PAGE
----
The Paradoxes Of God

By Reid M. Davis

Dear fellow pilgrims,

Have you ever noticed the delight God seems to take in putting together that which doesn’t seem to belong together?
Perhaps I’m imagining things, but I seem to see a pattern in this. Here are some examples.

Justice/mercy: We understand that God is just but that He is also merciful. All men are guilty of sin. Justice
demands their condemnation. Mercy desires that they be able to escape condemnation. God does not exercise only justice or only mercy or even a balance between them (i.e. He is not partly just and partly merciful). Rather He designed a way to be greatly merciful while remaining fully just. Namely, He sent His own Son to bear the penalty for our sins in order that all who believe in Him should be saved. Thus God put justice and mercy together to form one thing, a whole, which we call the Gospel–the Good News.

Law/grace: God gave us both law and grace. They certainly seem to oppose one another–so much so that the
apostle Paul wrote at great length (by God’s direction) to sort them out for us. The result? Law and grace are both
good and both of God, and together they tell us of God’s salvation. We are saved by grace, but it was the law that
showed us our need for grace and pointed out the form in which grace would come (namely Christ).

Authority/service: Those who will lead must be servants, and He who will be greatest must be least of all. This was most clearly expressed in Christ, Who, being God, yet became the lowliest of servants for our sake.

God/man: Surely it would be hard to find a contrast greater than that between God and man. Yet when God came into the world He did so as the man Jesus–fully God and fully man.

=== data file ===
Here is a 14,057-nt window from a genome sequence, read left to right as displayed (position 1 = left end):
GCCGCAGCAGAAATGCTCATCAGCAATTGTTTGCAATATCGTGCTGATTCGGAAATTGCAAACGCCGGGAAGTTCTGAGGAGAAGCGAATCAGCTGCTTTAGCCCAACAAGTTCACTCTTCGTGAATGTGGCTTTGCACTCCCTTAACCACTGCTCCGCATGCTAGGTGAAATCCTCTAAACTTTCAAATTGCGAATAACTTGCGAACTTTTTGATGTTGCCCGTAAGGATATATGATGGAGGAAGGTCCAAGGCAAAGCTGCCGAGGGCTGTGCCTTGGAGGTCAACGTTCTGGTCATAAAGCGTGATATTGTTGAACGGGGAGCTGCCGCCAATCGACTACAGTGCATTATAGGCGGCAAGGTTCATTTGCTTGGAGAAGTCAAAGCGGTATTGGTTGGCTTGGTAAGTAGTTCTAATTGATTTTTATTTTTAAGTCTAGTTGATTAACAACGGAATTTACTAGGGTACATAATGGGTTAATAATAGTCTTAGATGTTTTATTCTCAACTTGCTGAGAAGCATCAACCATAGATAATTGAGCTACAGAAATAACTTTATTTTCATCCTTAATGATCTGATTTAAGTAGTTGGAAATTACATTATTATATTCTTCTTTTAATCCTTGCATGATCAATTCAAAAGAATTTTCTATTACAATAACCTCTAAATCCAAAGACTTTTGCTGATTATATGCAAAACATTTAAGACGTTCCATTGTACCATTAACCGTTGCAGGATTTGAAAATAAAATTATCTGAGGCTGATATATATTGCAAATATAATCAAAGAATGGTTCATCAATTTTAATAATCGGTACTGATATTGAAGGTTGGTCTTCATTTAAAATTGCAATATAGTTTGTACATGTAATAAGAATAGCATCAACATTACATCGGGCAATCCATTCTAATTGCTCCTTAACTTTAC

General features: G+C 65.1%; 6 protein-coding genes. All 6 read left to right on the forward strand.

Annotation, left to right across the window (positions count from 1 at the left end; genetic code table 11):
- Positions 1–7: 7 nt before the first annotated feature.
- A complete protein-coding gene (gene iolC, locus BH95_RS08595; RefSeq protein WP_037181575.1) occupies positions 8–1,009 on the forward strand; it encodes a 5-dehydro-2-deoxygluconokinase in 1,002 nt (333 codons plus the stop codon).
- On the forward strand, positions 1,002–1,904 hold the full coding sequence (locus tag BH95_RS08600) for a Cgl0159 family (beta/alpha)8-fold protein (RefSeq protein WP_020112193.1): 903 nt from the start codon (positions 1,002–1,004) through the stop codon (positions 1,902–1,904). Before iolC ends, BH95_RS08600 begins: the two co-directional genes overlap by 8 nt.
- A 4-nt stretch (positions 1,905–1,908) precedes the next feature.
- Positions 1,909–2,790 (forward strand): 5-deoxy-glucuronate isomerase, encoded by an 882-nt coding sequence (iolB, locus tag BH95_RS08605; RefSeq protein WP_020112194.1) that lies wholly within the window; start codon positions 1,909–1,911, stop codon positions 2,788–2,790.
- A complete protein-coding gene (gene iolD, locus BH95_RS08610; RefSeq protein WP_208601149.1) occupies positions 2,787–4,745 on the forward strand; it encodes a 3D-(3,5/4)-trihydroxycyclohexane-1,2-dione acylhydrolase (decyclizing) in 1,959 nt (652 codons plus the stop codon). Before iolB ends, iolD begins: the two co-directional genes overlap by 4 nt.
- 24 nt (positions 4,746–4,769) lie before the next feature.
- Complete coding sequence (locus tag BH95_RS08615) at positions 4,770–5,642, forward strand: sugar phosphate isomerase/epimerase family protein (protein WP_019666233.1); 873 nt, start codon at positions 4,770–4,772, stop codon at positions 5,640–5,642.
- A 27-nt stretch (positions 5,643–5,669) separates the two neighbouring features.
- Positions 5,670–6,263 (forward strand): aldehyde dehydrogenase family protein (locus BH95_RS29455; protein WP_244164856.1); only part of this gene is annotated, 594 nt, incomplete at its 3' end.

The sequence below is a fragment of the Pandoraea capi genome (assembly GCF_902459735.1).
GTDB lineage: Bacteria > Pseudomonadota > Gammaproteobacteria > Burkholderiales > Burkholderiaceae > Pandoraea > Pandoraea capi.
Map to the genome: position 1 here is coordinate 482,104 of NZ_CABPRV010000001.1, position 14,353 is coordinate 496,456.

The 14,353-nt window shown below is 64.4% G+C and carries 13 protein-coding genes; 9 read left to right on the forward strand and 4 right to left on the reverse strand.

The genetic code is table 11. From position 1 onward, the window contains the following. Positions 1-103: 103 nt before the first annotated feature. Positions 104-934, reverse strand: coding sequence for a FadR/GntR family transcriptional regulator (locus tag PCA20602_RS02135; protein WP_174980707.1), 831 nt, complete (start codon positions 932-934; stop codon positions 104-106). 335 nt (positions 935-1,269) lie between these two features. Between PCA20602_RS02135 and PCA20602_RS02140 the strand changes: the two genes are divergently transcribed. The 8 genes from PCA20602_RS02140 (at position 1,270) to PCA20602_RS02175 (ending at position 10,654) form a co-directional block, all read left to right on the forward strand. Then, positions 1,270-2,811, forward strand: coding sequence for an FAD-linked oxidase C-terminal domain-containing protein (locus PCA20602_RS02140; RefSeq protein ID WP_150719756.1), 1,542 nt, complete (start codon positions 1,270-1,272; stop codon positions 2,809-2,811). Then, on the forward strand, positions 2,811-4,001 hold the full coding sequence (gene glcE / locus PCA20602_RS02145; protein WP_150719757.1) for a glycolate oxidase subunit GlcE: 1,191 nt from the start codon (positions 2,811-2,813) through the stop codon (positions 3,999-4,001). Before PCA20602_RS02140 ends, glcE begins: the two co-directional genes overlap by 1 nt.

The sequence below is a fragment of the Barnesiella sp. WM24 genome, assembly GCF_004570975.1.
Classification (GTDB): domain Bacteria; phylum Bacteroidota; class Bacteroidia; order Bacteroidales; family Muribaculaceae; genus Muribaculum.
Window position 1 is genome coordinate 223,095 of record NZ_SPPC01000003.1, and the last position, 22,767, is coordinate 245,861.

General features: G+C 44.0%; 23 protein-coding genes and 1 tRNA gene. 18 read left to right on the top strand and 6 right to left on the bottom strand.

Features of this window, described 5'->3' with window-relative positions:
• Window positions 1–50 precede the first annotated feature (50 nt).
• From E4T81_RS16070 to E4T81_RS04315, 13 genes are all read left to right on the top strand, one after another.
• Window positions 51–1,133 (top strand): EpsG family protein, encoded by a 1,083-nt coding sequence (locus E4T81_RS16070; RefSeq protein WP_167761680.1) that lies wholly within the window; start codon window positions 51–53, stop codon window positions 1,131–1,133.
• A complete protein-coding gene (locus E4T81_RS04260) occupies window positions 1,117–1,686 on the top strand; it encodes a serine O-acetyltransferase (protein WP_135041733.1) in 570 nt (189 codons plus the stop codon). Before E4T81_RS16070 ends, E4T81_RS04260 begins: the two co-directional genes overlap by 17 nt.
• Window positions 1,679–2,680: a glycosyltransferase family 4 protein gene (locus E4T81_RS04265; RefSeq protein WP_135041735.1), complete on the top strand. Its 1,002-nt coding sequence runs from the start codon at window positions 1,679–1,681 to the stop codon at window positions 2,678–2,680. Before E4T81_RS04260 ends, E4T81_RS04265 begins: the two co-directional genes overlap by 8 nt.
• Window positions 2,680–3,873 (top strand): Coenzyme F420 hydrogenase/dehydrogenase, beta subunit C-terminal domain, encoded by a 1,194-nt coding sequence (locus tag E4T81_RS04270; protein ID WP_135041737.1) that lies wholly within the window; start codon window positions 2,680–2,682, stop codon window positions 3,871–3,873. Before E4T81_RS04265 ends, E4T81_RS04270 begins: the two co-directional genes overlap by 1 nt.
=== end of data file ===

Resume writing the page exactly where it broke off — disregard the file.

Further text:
Death/life: He who is Life, Jesus, died, so that we who were born dying might live forever.

The church: When God saved us, He didn’t make us all the same. Rather, He made us all different, giving us all
different gifts, abilities, and insights, and then said, “You are all one in Christ. You, with all your differences, all together form the one Body of Christ.”

Man/woman: Marriage would certainly make more sense if it involved two men or two women–they would understand each other so much better. Yet God calls this perversion. When He brought the man a helper, He brought a different kind of creature–a woman. She, like the man, was created in God’s image, yet she was decidedly different from the man. And it is of the union of these two different creatures that God says, “The two shall become one flesh.”

The list certainly doesn’t stop here. Matters such as faith/works, weakness/strength (e.g. when I am weak then I
am strong), free will/predestination, wisdom/foolishness (e.g. the foolishness of God is wiser…) show the same
pattern. In each case we see two or more “conflicting principles” combined not simply by balance or compromise but
rather by a reconciliation which embraces them both (or all) completely–a “new creature”.

Now why do you suppose God likes to work in such a fashion? Well I don’t know, but I have a couple ideas. The
first is that these sorts of paradoxes (I think a more proper word is “antinomies”, but I’ll avoid that in favor of
a word we know! 🙂 ) are hard (perhaps impossible) to sort through rationally. Thus the God who has determined that men, by their own wisdom, will not know Him (see passages like I Cor. chapter 1) reveals His workings in ways that tend to baffle the educated and the thinkers but that often seem to make perfectly good sense to children. He shrouds His truth in paradoxes so that we can find it only by humbly seeking Him.

Further, I think this way of working reflects the very nature of God. He is, after all, a Trinity–one God and
three persons. Here there is no conflict between Father, Son, and Holy Spirit, but all of each of these three persons
is together the one true God. Each is God, and together they are God–our God. If this, then, is the nature of our
God, it is probably not surprising that the revelation of His truth reflects that nature.

Our God is indeed wonderful in His ways and works. Let us all strive to know Him better.

Your fellow pilgrim,
Reid M. Davis

{A message posted by Reid Davis on the Christian Living discussion group on BITNET on April 26, 1990)